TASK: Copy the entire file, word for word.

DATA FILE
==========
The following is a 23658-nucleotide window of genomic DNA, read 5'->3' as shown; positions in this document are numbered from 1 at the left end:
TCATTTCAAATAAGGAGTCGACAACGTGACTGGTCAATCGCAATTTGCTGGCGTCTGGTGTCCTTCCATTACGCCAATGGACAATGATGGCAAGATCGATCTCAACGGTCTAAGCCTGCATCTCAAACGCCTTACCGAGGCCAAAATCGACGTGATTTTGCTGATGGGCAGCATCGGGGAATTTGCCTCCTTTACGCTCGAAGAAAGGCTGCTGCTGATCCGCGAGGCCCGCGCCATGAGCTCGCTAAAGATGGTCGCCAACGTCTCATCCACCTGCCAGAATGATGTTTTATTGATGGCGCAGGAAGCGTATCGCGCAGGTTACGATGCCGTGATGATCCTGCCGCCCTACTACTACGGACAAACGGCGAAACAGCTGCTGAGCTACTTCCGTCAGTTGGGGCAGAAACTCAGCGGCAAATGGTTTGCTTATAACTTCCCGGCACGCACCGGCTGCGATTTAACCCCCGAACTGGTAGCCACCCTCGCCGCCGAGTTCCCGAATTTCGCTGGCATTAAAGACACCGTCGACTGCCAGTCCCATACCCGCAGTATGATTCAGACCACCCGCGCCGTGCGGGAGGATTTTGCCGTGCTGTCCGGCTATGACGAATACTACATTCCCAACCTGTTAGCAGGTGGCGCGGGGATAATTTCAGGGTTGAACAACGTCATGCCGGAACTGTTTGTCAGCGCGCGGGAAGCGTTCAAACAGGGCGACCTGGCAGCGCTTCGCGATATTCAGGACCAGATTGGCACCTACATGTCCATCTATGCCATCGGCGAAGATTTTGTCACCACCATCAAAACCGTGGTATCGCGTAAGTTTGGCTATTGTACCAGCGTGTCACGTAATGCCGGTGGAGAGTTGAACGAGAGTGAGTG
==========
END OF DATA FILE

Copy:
The following is a 23658-nucleotide window of genomic DNA, read 5'->3' as shown; positions in this document are numbered from 1 at the left end:
TCATTTCAAATAAGGAGTCGACAACGTGACTGGTCAATCGCAATTTGCTGGCGTCTGGTGTCCTTCCATTACGCCAATGGACAATGATGGCAAGATCGATCTCAACGGTCTAAGCCTGCATCTCAAACGCCTTACCGAGGCCAAAATCGACGTGATTTTGCTGATGGGCAGCATCGGGGAATTTGCCTCCTTTACGCTCGAAGAAAGGCTGCTGCTGATCCGCGAGGCCCGCGCCATGAGCTCGCTAAAGATGGTCGCCAACGTCTCATCCACCTGCCAGAATGATGTTTTATTGATGGCGCAGGAAGCGTATCGCGCAGGTTACGATGCCGTGATGATCCTGCCGCCCTACTACTACGGACAAACGGCGAAACAGCTGCTGAGCTACTTCCGTCAGTTGGGGCAGAAACTCAGCGGCAAATGGTTTGCTTATAACTTCCCGGCACGCACCGGCTGCGATTTAACCCCCGAACTGGTAGCCACCCTCGCCGCCGAGTTCCCGAATTTCGCTGGCATTAAAGACACCGTCGACTGCCAGTCCCATACCCGCAGTATGATTCAGACCACCCGCGCCGTGCGGGAGGATTTTGCCGTGCTGTCCGGCTATGACGAATACTACATTCCCAACCTGTTAGCAGGTGGCGCGGGGATAATTTCAGGGTTGAACAACGTCATGCCGGAACTGTTTGTCAGCGCGCGGGAAGCGTTCAAACAGGGCGACCTGGCAGCGCTTCGCGATATTCAGGACCAGATTGGCACCTACATGTCCATCTATGCCATCGGCGAAGATTTTGTCACCACCATCAAAACCGTGGTATCGCGTAAGTTTGGCTATTGTACCAGCGTGTCACGTAATGCCGGTGGAGAGTTGAACGAGAGTGAGTG